With service dating from before the war, Stahlberg was part of the traditional officer class of the German army. The privileged son of a factory owner, he joined the army initially to avoid being forced into the Nazi party. He became involved with a conservative faction that opposed Hitler, but also feared communism. When war comes, he set aside many of his reservations to serve his country, from the invasion of Poland through to the final surrender of Germany. His experience of war includes time at the front, acting as aide to one of Germany’s foremost military minds and as part of the resistance to Hitler.

What Makes It Unique?
Because of his access to high levels of command through both military and family links, this memoir opens a window on the ultimately futile resistance efforts of members of the German military. Stahlberg was a member of the Prussian aristocratic class whose sense of duty and honour was exploited by Hitler and enabled monstrous evil.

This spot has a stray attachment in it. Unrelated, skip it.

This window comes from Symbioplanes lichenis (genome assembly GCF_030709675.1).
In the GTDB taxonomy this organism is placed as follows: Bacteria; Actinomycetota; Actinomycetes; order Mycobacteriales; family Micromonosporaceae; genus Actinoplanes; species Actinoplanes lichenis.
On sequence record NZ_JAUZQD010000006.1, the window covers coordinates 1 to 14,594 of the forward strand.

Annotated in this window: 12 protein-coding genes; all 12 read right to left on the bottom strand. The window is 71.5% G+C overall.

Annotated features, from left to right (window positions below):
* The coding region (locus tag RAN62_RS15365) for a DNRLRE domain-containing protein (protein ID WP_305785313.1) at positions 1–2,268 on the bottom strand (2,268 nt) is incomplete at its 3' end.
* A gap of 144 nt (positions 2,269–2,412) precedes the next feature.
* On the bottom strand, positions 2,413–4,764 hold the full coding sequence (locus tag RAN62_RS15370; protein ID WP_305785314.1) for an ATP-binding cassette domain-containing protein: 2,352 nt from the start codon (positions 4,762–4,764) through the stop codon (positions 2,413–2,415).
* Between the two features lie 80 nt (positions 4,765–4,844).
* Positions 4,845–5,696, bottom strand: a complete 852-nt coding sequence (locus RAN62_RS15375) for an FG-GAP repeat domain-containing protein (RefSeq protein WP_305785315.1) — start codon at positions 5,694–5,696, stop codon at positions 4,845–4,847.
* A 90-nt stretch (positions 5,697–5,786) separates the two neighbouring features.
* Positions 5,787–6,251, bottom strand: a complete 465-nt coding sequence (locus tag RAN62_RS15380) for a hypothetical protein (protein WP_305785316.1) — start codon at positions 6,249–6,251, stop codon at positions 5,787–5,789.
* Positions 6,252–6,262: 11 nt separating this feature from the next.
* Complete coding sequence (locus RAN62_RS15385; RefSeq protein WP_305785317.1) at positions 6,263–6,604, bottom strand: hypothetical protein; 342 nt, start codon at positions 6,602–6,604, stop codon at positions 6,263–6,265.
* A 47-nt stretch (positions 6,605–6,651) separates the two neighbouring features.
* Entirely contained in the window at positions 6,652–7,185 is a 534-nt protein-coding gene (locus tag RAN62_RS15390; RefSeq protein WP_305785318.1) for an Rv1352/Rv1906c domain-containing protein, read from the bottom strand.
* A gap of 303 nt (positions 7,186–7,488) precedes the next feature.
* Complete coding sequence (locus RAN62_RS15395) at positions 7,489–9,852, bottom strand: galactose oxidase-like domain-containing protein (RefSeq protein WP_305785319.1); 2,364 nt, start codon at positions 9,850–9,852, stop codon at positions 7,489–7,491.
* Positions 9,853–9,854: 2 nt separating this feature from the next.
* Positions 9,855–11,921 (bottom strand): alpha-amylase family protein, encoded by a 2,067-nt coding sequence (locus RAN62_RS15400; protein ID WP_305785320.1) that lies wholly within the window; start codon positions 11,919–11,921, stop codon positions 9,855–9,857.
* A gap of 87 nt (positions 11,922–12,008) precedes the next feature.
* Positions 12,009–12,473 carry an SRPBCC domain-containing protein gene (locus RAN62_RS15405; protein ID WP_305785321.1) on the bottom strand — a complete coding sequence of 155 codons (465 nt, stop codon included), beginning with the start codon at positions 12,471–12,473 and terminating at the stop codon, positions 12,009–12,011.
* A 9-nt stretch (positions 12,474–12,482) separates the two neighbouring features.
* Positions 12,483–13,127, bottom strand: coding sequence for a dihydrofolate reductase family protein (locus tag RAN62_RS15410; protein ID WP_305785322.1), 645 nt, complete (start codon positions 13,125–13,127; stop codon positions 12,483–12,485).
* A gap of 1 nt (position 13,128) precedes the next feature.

I got the sense when reading Stahlberg that he continued to be torn between his sense of duty and his sense of what was right. In the book, he is clear that Nazi atrocities were known and that there were opportunities to stop them. Nonetheless, he also seems to somewhat gloss over the way many of his comrades, who professed repugnance at Hitler, did little to stop him out of a misguided code of honour. In particular, his portrait of Field Marshal Erich von Manstein, arguably the outstanding military strategist of World War II and mastermind of the conquest of France, seems to almost excuse the way he enabled war crimes to be committed under his command, apparently due to a sense of disbelief that such things could happen. But for the most part, Stahlberg is matter of fact in his recounting, even when telling of the time he was admonished by a fellow anti-Nazi for not shooting Hitler when he had a chance. Stahlberg presents his account and seems content to let history decide.

The Forgotten Soldier, by Guy Sajer


Guy Sajer claimed to have been (more on that below) a member of the Wehrmacht’s elite Großdeutschland Panzergrenadier Division.